I sometimes suspect that other parents think I am a little cruel to subject my kids to these rainy rides.  True, no one likes to be pelted in the face with cold rain.  (Actually, though, Big discovered this morning that he can swivel a bit on his seat and face away from the wind, and Little just tucks his head into my back with even better results.)  But there is no way we would have stopped for all out splashing if we weren't already forced by bicycling to travel with the perfect puddle jumping attire.  And, believe it or not, only ten minutes after we returned, Big begged me to give his brother a nap on the bike so that we could spend an hour or two riding around the model solar system along the Ruth Bascom bike path.  Either he has a very poor short term memory, or he doesn't mind the weather that much.  (We stayed home, by the way.  The bike is the most convenient way to make necessary and short trips, but in weather this fierce, there's no reason to overdo it.)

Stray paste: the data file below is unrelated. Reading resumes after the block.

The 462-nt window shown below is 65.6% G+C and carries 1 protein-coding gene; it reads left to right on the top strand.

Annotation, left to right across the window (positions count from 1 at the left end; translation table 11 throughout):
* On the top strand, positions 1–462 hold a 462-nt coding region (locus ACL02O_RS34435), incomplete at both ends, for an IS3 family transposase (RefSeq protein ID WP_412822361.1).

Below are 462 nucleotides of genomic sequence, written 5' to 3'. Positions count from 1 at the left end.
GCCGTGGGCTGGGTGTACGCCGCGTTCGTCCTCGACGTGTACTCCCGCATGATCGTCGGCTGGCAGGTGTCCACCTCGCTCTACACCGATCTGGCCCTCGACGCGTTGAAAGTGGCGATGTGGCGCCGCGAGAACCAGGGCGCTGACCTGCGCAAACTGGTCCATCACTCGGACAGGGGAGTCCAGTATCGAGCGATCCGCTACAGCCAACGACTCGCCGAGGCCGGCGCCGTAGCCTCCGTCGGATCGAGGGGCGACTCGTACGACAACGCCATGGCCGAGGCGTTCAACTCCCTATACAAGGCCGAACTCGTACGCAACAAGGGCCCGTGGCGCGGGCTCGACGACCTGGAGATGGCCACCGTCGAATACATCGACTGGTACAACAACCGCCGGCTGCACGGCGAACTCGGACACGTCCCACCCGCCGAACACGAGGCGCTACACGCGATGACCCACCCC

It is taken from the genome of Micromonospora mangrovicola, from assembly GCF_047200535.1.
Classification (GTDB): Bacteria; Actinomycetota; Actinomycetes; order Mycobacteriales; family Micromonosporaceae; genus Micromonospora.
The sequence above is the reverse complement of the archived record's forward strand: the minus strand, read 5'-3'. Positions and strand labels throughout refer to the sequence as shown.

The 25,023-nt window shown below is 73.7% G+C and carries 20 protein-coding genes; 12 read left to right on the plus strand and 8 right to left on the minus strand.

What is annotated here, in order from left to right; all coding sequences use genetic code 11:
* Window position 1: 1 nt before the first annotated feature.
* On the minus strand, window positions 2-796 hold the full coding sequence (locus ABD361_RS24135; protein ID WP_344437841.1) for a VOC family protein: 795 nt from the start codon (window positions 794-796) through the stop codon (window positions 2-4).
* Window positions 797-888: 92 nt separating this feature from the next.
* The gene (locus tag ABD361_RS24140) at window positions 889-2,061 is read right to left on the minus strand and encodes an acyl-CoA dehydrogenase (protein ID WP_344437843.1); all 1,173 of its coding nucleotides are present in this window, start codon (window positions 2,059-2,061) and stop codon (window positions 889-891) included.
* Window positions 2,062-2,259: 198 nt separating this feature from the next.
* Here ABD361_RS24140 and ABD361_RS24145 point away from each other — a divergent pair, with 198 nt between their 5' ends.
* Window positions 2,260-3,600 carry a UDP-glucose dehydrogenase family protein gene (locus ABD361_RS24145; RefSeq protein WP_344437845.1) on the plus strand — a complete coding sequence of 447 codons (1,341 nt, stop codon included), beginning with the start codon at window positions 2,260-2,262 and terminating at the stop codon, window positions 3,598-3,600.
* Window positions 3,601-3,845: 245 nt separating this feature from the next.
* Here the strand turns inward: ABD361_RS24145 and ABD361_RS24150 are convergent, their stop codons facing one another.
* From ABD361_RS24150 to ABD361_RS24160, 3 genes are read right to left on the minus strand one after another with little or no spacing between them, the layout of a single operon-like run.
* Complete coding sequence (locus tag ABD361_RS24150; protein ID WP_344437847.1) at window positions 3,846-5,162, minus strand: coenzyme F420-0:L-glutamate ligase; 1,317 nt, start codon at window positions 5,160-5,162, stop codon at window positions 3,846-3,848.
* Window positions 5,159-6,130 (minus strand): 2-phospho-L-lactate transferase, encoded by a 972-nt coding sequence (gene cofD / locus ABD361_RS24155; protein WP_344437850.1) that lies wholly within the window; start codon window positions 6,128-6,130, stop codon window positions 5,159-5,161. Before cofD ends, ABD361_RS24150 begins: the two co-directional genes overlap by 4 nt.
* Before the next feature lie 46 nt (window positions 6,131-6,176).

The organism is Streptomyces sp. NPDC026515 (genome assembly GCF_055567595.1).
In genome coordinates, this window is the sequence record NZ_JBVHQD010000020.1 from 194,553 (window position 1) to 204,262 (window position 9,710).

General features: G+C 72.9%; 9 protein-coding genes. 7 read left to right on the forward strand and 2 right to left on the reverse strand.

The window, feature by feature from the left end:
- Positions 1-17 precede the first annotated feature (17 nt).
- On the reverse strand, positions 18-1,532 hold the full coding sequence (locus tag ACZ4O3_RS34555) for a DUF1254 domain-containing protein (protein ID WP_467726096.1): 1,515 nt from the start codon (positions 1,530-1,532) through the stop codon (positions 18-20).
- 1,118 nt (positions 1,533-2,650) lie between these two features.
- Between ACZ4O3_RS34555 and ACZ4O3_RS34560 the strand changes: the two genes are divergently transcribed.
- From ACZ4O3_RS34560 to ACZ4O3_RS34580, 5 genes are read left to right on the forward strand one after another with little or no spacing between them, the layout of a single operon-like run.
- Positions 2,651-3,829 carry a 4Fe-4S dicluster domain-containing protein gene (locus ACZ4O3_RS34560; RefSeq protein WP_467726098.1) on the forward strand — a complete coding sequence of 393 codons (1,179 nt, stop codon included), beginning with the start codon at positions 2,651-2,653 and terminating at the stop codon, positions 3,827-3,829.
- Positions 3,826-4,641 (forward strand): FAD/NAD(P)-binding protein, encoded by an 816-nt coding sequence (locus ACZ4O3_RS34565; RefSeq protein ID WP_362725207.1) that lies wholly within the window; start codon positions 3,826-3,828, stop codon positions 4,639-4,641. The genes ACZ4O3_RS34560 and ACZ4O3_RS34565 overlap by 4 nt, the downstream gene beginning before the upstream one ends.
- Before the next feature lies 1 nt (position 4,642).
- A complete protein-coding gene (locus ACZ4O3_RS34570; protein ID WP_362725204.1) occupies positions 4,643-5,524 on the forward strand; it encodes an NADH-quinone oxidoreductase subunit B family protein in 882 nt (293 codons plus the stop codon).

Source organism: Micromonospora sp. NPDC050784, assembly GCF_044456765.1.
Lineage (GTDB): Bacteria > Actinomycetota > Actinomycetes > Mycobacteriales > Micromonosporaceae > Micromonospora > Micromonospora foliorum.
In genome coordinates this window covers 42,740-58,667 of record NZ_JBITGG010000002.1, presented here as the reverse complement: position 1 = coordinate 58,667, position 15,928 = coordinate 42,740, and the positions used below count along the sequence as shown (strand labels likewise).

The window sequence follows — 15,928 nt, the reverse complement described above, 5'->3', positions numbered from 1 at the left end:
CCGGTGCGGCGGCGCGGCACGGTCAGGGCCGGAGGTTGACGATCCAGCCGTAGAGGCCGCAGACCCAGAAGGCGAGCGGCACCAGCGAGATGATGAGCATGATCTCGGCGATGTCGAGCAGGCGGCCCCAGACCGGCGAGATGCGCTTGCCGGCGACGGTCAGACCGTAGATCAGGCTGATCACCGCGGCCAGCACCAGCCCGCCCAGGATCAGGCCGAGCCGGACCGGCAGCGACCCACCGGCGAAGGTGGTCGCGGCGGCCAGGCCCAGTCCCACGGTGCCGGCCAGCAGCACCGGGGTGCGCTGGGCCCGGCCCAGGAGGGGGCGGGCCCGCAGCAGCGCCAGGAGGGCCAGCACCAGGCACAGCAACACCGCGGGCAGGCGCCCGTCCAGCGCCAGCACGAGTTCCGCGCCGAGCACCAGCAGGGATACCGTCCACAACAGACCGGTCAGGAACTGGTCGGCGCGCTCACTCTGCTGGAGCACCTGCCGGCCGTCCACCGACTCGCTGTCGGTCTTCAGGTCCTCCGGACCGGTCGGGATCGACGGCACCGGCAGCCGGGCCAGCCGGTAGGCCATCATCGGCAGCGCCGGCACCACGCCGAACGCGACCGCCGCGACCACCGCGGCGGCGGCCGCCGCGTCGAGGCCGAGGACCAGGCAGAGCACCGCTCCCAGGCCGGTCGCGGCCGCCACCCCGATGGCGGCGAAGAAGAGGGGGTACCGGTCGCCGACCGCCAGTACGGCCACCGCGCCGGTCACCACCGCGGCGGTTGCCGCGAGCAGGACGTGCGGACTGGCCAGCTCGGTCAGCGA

While we were drying all our mittens and coats above the heater, we folded a few of these origami boats.  We used kite paper (which is waxed, I think) so that the boats might make it through a round in the seasonal pond tomorrow.  I can't say I'm excited for more of this weather, but it's bearable for short trips.  And really, how else would we find ourselves with such an irresistible constellation of puddles nearby?

Eugene Bike News: Last Chance to Help Put Bike Lanes on 24th Avenue!

A couple of weeks ago, I shared a link to Shane MacRhodes' excellent coverage of neighborhood and school groups' efforts to put bike lanes on 24th Avenue.  This road is an important route for kids walking and bicycling to Arts and Technology Academy, Adams Elementary, and Family School.